Body-area-networks/healthcare/wireless sensing – new books published

July 31, 2014 // By Graham Prophet
Elsevier Science and Technology Books has published a series of titles in the Electronic Engineering/Communications subject area; included are two that deal specifically with emerging opportunities and challenges in the healthcare sector, with novel applications enabled by low-power electronics and “Internet of Things” developments. Here are the publisher's descriptions;

Co-operative and Energy Efficient Body Area and Wireless Sensor Networks for Healthcare Applications ” by Akram Alomainy, Raffaele Di Bari, Qammer H. Abbasi, and Yifan Chen

Advances in small, low-cost radio transceivers and RF front-ends development, make the possibility of applying ubiquitous, non-invasive sensors integrated into user's daily clothing and living activities more feasible. The ability to share data increases the usefulness of personal information devices, providing features not possible with independent isolated devices. Current wireless sensor solutions are not able to overcome obstacles and shadowing of propagating radio waves. For reliable communications, an increase in power consumption is required, reducing battery life. This book addresses these limitations by designing efficient and compact antenna systems. These systems will be cooperative and also aware of the surrounding environment and neighbouring units, providing efficient and low power wireless connectivity for personal area network (PAN) and body area network (BAN) applications.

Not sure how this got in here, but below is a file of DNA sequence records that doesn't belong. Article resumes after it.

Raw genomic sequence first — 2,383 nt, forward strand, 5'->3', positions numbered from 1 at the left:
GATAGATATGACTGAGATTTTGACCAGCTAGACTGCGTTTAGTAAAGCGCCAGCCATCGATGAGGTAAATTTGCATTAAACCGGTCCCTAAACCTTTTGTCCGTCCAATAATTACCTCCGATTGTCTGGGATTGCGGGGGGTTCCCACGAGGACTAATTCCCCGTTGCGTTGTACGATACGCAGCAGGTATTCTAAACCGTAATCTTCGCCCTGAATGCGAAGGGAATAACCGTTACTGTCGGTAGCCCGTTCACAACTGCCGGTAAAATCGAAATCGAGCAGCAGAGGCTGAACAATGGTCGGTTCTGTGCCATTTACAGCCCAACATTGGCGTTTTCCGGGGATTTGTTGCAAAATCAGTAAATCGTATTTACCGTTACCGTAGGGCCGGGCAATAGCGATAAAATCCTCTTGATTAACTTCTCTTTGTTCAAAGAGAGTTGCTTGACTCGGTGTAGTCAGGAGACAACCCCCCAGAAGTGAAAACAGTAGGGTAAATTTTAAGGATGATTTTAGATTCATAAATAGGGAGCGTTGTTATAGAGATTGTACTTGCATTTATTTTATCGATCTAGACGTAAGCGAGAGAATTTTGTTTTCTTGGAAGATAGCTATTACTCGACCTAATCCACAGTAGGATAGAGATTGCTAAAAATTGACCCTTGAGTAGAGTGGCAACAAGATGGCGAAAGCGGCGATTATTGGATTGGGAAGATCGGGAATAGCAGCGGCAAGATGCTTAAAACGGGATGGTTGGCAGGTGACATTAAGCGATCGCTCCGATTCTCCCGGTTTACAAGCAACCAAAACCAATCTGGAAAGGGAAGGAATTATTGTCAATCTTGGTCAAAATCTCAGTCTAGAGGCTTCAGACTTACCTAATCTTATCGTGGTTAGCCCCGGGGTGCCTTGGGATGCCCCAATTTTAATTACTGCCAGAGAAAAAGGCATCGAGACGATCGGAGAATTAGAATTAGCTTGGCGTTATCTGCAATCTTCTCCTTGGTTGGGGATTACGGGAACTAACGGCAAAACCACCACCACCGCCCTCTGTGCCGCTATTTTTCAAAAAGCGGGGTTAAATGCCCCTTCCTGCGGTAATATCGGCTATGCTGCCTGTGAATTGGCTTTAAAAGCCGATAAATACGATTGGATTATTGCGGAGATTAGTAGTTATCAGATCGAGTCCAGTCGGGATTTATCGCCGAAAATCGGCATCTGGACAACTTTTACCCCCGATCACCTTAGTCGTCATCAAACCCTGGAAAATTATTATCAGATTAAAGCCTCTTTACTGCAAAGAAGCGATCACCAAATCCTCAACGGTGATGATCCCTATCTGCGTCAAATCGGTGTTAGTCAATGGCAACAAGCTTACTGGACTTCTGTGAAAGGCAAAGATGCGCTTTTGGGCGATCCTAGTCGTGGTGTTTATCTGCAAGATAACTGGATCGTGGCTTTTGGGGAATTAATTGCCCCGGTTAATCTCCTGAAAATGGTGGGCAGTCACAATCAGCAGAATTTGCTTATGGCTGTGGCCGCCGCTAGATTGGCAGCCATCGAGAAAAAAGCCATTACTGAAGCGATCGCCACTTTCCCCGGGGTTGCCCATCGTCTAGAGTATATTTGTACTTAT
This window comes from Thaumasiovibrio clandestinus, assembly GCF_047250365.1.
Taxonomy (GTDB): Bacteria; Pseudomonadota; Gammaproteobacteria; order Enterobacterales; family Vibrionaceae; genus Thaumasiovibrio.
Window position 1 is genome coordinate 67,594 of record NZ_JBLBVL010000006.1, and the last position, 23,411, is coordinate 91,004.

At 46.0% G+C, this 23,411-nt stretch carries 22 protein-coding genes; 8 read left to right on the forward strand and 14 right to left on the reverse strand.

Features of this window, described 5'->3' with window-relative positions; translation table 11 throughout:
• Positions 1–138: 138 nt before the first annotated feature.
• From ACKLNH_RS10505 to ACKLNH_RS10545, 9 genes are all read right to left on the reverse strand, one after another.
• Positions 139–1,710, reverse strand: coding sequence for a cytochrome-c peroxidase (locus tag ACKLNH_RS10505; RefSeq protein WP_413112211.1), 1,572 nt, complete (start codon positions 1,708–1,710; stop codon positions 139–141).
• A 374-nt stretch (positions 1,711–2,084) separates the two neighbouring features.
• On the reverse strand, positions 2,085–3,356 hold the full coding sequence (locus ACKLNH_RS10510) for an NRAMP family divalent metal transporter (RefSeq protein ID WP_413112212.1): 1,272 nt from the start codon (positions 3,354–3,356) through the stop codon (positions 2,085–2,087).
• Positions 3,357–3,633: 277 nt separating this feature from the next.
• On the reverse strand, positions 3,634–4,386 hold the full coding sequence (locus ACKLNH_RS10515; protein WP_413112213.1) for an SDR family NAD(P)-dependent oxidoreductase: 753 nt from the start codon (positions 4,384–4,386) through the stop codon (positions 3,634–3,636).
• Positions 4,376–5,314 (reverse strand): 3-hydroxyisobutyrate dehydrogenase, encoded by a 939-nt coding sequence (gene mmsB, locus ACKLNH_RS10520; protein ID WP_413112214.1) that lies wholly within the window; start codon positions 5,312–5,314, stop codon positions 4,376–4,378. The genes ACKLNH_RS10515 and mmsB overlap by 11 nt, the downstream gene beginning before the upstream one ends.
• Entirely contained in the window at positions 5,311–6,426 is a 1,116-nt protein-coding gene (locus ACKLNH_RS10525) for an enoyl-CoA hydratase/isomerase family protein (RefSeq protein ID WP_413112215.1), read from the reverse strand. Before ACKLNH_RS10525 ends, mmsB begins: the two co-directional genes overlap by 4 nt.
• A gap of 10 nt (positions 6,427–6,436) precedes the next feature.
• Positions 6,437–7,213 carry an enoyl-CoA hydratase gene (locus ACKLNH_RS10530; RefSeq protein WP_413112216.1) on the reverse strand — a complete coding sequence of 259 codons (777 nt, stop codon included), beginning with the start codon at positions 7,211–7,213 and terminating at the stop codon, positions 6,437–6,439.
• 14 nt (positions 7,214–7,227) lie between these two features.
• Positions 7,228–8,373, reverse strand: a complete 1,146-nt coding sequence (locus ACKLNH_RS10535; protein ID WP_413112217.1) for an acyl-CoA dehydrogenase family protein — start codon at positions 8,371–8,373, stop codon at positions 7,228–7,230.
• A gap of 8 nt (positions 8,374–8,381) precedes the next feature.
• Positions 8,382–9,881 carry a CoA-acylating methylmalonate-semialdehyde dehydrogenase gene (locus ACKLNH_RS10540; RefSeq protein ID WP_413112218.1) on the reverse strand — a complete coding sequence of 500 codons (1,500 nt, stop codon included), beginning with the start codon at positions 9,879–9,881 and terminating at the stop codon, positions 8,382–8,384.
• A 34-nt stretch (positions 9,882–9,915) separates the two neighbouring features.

The authors are, respectively, at; Queen Mary College, University of London, UK; EADS Astrium, UK; University of Engineering and Technology, Lahore, Pakistan; South University of Science and Technology of China.

“Wireless UWB Body Area Networks: Using the IEEE802.15.4-2011 ” by Matti Hämäläinen and Jari Iinatti

Wireless sensor and body area networks (WSNs and WBANs respectively) are seen as a future way to monitor humans' psycho-physiological signs remotely. There are a number of standards that could be used for building WBAN systems. However, wireless UWB networks based on IEEE 802.15.4a offer the advantages of a large frequency range and low power spectral density, making it suitable for both WSNs and WBANs used for medical applications. This book presents how the IEEE802.15.4-2011 (former IEEE802.15.4a) can be used in WBANs for healthcare and welfare related applications. It gives a short overview on the IEEE802.15.4 family and then gives details of IEEE802.15.4-2011 based solutions.

The authors are at the Center for Wireless Communications, University of Oulu, Finland.

More information here and here.